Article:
Windows & .NET Magazine report that Microsoft have given some details about their next Windows XP update, called Service Pack 2 (SP2), which is due in the first half of 2004. Some important changes:
XP SP2 will ship with all XP security features enabled by default, meaning that the Internet Connection Firewall (ICF) will be on, and the Windows Messenger service will be off.
The company is also reducing XP’s susceptibility to buffer-overrun errors, which worms and viruses commonly exploit, by adding support for new code execution features available on newer Intel and AMD processors.
Finally, Microsoft is enabling the automatic download and installation of critical security hotfixes on XP SP2, ensuring that users’ systems are always protected.
These are all welcome, apart from the firewall, which I found to be slow and memory-hungry. Also I have some reservations about the automatic update of security fixes — some of these are big, too big for dial-up. Unless Microsoft is really careful at limiting their size, and ensuring that ‘critical’ doesn’t include every bit of update they throw out, folk with slow connections are not going to be happy.
From the I Must Be Living in a Parallel Universe Dept, I read with interest of PC Magazine announcement today that it has issued its “Annual Report Card on Service & Reliability Of Major Technology Companies” in which it says that ”consumers are more satisfied with the computer products and peripherals they’re using and the companies behind them this year than in 2002″. That seems unlikely, based on my experience and mailbag, but I did splutter some serious coffee when I read lower down their press release that “Overall, service and reliability has improved, due in large part to the effect of Microsoft Corp.’s Windows XP”. The release went on to say that ”Windows XP has brought computer users the stability of Microsoft’s corporate operating systems – Windows NT and 2000.” Editor in chief of the magazine, Michael Miller, is quoted as saying: “If an OS performs better, so does the hardware it controls.”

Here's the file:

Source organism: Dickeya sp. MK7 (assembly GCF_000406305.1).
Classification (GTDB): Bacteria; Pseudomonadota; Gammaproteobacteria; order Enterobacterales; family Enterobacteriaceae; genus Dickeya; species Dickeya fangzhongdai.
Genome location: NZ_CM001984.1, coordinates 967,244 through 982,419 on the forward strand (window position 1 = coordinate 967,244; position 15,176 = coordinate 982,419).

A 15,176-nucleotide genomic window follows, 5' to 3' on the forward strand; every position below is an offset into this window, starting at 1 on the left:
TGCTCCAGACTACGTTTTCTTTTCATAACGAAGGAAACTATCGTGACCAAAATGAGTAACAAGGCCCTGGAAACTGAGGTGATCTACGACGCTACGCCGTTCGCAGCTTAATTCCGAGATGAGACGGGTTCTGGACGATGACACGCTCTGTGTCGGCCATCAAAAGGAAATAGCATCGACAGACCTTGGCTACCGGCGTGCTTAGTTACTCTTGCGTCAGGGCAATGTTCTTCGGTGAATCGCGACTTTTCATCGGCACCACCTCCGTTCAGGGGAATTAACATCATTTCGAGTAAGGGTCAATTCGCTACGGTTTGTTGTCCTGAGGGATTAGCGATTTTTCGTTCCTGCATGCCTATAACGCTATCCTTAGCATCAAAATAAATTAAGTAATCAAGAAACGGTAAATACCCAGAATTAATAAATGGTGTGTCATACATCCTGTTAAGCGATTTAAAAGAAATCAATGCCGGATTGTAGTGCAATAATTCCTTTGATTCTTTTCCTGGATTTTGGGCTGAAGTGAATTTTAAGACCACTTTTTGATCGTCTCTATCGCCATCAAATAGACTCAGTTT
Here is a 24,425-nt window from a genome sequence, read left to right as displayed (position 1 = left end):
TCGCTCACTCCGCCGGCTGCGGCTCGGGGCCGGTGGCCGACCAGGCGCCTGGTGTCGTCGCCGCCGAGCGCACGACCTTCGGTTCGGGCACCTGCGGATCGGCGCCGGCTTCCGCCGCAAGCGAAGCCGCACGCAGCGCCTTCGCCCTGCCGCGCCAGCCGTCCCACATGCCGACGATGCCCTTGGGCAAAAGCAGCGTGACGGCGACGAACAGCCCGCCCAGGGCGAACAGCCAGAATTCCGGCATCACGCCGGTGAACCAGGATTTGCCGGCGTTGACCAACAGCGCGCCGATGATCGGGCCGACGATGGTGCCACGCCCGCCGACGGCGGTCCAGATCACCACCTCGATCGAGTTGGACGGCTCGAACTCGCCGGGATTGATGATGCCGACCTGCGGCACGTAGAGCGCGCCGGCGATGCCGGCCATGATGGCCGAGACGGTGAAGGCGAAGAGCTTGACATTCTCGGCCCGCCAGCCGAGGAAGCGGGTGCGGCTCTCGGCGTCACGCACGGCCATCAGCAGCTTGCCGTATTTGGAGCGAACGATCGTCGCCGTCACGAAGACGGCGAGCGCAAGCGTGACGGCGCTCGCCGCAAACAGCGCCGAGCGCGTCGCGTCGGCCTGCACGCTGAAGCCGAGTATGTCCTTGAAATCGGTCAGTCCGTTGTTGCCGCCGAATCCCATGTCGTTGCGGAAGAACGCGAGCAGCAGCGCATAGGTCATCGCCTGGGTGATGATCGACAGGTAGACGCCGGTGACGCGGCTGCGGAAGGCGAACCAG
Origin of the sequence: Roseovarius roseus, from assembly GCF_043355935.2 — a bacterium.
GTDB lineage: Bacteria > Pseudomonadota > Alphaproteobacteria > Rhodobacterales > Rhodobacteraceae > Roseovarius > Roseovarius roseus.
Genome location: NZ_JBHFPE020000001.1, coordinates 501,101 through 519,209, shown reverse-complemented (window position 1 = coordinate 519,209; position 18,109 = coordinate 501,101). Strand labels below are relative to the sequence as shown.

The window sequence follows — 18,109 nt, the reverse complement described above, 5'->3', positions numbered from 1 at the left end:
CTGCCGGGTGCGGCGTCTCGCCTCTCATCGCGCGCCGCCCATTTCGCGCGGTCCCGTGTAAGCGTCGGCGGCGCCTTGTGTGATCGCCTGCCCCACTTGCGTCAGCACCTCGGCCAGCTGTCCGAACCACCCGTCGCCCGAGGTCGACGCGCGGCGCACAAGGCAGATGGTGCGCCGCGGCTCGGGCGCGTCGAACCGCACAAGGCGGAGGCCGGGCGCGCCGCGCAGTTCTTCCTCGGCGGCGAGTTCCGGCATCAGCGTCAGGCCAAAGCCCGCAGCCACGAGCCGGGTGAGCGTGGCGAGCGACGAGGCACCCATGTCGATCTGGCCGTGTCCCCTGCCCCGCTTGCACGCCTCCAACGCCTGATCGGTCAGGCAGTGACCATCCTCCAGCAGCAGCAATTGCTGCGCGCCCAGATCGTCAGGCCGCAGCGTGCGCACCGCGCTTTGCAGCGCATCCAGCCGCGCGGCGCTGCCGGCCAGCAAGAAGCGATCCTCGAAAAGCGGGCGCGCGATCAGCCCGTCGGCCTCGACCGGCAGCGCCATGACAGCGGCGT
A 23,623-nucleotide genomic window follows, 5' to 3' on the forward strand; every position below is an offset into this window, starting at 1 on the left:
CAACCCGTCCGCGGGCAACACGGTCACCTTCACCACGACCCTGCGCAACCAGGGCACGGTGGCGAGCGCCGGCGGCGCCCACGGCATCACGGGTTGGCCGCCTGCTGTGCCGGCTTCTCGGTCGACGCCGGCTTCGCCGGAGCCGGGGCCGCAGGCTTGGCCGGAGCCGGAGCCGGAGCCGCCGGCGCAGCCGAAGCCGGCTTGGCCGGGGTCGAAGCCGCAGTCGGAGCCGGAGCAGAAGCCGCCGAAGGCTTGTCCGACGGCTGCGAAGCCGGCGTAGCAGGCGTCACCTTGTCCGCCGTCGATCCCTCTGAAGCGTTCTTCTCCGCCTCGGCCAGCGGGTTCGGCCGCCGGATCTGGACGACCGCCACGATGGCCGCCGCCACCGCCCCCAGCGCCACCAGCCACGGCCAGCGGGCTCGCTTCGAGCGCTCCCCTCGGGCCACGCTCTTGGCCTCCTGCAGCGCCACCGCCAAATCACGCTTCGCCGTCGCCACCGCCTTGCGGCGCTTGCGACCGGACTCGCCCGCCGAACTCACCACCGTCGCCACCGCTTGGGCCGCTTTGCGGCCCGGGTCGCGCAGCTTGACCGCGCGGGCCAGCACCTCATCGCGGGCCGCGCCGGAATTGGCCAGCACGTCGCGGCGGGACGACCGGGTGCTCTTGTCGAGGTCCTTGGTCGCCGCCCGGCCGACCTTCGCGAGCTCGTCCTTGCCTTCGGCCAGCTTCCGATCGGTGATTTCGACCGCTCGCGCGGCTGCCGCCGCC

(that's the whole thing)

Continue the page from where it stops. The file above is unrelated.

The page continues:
Well, yes, that’s true. But why do I keep having to reboot my XP preloaded notebook because it goes slower than my grandpa’s Vespa? And why do some minimized programs just flash away when I try to switch programs, as if it’s a Dirty Old Man’s convention? And why does the computer spontaneously reboot of its own accord, usually on Monday afternoons or when there’s a half moon? I may be in a minority around here, but my impression with XP is that it’s somewhat better than Windows 98, but it still gives me the shivers. The idea that somehow things are much, much better is just silly.